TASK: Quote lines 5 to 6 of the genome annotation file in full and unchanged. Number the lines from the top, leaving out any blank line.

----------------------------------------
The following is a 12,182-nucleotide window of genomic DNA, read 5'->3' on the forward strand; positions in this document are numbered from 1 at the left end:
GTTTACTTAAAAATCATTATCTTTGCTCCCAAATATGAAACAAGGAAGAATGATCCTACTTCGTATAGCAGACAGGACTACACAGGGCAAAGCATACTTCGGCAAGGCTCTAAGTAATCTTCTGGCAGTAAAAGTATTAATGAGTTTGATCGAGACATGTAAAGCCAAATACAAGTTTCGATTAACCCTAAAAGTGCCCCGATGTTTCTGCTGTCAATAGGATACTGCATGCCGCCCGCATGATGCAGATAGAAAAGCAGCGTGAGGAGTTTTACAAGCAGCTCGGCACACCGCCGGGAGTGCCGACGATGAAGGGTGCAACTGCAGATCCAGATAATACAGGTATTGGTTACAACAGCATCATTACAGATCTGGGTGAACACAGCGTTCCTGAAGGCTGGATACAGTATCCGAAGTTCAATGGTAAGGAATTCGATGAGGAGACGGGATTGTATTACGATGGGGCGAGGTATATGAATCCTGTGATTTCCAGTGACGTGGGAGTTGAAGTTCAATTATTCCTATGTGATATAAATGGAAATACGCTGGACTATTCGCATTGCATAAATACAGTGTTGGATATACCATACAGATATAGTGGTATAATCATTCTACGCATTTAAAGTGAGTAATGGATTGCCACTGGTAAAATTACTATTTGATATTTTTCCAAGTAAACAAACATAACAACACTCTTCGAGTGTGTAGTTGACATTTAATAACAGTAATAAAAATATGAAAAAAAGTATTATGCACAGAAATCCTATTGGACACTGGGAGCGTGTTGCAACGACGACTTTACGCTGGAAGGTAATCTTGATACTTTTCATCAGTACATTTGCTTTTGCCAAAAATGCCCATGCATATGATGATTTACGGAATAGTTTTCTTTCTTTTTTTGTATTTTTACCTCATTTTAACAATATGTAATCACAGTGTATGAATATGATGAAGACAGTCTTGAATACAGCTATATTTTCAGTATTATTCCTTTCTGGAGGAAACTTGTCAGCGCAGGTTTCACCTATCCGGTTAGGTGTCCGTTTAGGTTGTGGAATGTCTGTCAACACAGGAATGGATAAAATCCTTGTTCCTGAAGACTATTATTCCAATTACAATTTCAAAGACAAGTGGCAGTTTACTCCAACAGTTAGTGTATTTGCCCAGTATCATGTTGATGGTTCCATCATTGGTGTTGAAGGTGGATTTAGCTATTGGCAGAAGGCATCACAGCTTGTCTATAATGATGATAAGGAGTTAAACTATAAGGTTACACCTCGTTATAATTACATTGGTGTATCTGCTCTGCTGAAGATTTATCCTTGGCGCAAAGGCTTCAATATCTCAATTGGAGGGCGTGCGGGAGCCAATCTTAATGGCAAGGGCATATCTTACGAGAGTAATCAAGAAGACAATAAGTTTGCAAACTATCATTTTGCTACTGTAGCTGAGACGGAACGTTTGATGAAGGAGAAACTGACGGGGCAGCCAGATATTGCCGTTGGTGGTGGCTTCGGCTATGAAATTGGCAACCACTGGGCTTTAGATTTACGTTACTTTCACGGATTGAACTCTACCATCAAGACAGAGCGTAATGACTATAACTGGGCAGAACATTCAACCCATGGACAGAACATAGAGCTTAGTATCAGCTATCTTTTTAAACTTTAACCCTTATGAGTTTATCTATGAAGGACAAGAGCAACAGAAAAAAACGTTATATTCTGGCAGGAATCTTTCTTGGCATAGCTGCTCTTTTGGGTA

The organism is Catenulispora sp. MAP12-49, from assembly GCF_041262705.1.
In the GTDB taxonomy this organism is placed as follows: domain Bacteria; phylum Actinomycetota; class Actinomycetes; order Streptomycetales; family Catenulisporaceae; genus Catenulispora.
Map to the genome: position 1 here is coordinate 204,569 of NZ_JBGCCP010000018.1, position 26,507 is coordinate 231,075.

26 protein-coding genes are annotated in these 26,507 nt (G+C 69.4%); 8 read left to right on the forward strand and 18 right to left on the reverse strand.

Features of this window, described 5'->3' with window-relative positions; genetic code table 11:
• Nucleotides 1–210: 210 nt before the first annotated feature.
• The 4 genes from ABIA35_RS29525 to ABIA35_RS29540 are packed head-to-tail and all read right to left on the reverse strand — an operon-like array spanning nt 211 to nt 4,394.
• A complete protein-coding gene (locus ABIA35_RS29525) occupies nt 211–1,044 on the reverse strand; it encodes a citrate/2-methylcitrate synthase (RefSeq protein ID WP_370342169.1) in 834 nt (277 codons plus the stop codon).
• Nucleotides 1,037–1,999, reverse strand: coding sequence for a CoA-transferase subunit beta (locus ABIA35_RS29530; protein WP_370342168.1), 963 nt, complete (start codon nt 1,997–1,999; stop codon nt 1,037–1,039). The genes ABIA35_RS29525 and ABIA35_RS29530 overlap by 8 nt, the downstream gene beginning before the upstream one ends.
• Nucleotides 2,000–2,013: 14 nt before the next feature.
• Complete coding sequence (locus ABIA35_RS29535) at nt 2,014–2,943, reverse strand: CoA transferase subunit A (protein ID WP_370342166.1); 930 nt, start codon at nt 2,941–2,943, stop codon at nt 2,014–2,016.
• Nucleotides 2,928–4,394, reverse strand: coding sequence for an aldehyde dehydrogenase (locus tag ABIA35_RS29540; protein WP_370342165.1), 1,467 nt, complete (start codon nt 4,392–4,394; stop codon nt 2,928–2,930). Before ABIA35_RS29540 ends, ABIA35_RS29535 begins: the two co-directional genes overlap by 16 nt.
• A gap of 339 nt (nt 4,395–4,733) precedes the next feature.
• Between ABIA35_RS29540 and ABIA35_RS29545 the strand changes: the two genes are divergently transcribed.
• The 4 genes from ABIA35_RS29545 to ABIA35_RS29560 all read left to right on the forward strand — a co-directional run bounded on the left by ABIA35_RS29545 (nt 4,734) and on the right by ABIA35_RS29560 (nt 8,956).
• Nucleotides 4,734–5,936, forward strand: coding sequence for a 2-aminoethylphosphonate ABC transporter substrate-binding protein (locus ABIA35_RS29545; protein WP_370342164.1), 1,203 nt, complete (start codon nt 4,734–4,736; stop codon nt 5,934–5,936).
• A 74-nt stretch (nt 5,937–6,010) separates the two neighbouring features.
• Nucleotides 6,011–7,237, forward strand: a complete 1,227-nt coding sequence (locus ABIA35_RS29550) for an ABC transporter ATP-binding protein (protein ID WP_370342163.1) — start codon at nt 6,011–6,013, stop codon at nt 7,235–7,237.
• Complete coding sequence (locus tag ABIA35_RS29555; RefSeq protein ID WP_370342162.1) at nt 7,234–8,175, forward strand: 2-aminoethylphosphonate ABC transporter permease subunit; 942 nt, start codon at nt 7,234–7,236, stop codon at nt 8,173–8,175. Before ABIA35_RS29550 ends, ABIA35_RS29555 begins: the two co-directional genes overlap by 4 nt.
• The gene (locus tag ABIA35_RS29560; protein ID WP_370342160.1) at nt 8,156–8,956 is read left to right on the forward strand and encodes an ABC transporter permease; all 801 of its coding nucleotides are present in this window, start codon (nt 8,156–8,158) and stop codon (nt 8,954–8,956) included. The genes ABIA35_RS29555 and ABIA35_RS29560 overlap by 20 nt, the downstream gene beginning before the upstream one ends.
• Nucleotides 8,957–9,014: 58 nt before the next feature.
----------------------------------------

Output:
Map to the genome: position 1 here is coordinate 204,569 of NZ_JBGCCP010000018.1, position 26,507 is coordinate 231,075.

26 protein-coding genes are annotated in these 26,507 nt (G+C 69.4%); 8 read left to right on the forward strand and 18 right to left on the reverse strand.